Magazine article The Spectator

Opera Exploiting Agony

Magazine article The Spectator

Opera Exploiting Agony

Article excerpt

Otello Royal Opera House, in rep until 24 July Verdi's art reaches its summit in Otello, and in doing so reveals both his greatness and a paradox that seems inseparable from it. The plot is harrowing, more so than any of his other operas, and Verdi exploits its agonising capacities to the full. The glorious love duet which concludes Act I is something to make the most of, for that is the end of happiness, as the act's final bars suggest.

From then on it is a series of dreadful scenes in which the chief characters, deliberately or not, create as much suffering as possible - suffering which, at least at crucial points, the audience is bound to share in a satisfactory performance. Yet Verdi never forgets that he is writing for an audience which is primarily interested, as the Italians have been for the past 300 years, in performance rather than in drama, or anyway any drama except the battle between the performers and the audience; and he caters with a generosity unique even for him with a drinking song, a villain's enthusiastic expression of his nihilism, a tormented monologue for the hero, a long sweet song for the heroine, and a rousing duet of vengeance for the hero and villain. The latter, which concludes Act II, is meant to be terrifying in the hysteria of Otello and the viciousness of Iago, but in the theatre, if adequately performed, it brings the house down and elicits cheers, gratified bows from the performers, and an exhilaration which is utterly alien to the progression of the drama. Verdi can't have written it involuntarily, especially in view of the excruciatingly dissonant chords which bring down the curtain, so the question is raised of how serious this art is.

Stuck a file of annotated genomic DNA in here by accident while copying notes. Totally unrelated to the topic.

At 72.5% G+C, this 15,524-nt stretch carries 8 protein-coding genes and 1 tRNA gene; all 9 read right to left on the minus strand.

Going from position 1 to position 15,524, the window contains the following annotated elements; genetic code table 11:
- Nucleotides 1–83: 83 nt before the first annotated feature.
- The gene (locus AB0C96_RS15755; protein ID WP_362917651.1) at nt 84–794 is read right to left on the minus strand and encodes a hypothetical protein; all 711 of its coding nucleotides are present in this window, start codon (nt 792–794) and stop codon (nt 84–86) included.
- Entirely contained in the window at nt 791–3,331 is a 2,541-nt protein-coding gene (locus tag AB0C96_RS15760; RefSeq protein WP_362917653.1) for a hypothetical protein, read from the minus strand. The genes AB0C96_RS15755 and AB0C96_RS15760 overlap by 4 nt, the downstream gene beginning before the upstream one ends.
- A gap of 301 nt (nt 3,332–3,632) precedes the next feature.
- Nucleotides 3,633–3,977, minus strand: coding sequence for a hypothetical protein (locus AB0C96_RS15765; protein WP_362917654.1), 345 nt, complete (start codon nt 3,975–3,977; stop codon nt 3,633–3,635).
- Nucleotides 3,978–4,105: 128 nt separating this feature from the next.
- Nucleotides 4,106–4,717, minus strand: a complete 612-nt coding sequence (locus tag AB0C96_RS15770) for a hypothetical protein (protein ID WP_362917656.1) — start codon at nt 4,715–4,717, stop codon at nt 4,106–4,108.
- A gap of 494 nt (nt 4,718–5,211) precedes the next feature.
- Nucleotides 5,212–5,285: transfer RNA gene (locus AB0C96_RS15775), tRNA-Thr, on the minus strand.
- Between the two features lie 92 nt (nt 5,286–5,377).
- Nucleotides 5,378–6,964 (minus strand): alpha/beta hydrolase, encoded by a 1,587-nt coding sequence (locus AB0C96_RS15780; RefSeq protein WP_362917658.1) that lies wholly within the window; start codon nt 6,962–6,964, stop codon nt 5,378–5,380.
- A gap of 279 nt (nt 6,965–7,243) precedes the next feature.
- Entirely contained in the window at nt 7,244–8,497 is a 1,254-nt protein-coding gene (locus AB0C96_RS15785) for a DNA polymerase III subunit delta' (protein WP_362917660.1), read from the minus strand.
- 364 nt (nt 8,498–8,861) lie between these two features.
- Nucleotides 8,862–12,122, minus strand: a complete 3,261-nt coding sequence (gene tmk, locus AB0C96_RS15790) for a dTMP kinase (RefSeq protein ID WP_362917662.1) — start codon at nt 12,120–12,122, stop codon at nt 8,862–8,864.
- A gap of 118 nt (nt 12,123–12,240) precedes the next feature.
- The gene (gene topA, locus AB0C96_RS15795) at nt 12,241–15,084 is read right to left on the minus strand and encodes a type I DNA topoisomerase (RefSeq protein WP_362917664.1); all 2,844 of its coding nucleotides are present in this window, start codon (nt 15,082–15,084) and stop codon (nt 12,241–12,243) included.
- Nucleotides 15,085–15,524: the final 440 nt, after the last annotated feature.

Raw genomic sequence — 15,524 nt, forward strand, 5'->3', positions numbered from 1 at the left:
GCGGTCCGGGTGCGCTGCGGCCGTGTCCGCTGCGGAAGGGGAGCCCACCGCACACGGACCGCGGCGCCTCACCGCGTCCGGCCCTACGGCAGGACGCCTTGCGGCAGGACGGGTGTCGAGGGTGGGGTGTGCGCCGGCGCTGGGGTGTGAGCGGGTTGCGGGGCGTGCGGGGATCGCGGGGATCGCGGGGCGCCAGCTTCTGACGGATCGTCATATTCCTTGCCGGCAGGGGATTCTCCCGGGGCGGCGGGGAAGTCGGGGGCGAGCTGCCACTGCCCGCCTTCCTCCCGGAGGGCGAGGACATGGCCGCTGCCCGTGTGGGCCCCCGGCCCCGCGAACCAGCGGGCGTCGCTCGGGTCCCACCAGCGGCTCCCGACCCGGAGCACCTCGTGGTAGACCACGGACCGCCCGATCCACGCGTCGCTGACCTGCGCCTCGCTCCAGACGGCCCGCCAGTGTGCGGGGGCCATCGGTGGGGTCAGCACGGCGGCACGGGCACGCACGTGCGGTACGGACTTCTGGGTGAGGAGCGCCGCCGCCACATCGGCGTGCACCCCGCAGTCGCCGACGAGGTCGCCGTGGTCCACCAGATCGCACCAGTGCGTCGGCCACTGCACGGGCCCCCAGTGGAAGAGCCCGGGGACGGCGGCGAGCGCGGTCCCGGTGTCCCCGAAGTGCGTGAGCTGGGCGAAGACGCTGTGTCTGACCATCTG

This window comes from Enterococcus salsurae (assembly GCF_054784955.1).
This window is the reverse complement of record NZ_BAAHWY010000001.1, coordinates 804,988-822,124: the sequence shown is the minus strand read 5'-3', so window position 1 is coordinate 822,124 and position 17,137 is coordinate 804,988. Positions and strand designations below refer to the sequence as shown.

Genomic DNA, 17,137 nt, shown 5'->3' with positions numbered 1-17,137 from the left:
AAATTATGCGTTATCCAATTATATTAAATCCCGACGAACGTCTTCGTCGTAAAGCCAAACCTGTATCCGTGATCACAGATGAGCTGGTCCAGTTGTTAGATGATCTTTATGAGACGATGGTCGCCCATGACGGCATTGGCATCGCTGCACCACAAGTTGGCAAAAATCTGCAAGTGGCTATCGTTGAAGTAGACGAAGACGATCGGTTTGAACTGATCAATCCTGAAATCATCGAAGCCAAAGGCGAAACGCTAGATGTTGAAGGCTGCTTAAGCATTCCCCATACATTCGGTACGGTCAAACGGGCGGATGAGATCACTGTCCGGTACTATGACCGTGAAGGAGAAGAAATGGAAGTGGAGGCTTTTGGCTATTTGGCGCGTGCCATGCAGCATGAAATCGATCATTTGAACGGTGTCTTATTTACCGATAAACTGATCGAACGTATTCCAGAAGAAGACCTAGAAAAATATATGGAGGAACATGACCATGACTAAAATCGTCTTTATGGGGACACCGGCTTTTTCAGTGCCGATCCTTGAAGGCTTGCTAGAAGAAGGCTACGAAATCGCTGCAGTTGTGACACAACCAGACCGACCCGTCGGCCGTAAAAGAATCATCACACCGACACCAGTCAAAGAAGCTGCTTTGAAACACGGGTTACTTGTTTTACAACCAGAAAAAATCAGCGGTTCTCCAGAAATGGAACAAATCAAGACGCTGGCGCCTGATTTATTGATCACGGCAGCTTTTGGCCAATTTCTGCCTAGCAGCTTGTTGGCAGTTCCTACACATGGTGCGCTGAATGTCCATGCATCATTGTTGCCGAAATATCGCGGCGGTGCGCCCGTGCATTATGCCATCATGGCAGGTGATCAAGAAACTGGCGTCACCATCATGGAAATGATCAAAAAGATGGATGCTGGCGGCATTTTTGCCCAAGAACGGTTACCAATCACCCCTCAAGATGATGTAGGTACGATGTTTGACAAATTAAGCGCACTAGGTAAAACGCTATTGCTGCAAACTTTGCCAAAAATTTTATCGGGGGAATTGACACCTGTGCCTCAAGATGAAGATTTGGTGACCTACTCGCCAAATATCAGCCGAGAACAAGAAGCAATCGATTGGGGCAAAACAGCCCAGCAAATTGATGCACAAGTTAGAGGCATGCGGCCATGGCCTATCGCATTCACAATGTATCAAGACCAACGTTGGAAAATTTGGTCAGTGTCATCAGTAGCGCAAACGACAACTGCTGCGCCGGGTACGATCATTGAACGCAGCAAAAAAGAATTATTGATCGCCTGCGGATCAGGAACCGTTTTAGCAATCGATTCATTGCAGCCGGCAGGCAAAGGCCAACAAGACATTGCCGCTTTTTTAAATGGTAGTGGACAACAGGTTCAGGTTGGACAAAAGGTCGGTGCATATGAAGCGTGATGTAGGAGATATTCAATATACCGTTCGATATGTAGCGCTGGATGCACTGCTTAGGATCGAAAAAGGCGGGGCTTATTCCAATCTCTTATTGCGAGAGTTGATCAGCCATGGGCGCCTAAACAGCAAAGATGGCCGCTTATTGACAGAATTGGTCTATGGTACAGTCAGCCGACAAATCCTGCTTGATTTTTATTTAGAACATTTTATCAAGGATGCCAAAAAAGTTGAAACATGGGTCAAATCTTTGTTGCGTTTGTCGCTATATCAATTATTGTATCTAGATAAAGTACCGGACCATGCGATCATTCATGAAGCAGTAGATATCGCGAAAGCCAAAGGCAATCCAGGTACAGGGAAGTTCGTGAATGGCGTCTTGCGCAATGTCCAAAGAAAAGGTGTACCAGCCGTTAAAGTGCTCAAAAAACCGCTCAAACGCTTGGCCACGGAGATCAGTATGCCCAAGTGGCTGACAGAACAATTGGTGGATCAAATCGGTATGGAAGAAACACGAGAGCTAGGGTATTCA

A question that seems to be banished by Act III, the most painful, with the duet, alternating exquisite beauty and shocking brutality, in which Otello accuses Desdemona of being a whore; the marvellously malicious scherzando section in which Otello drives himself still madder by imagining what Cassio and Iago are joking about; and the immense climax, in which, before the assembled company, Otello furiously pushes Desdemona and sings 'A terra! e piangi!'

(To the ground! And weep! ), followed by the obligatory vast ensemble of horror and revulsion. Act IV is strange. Up to that point the drama has whipped along at a furious pace, a continuous succession of what would be highlights if there were any lowlights, but now it slows to Desdemona's 'Willow Song' and 'Ave Maria', lovely music which does nothing to characterise her or to forward the action. …

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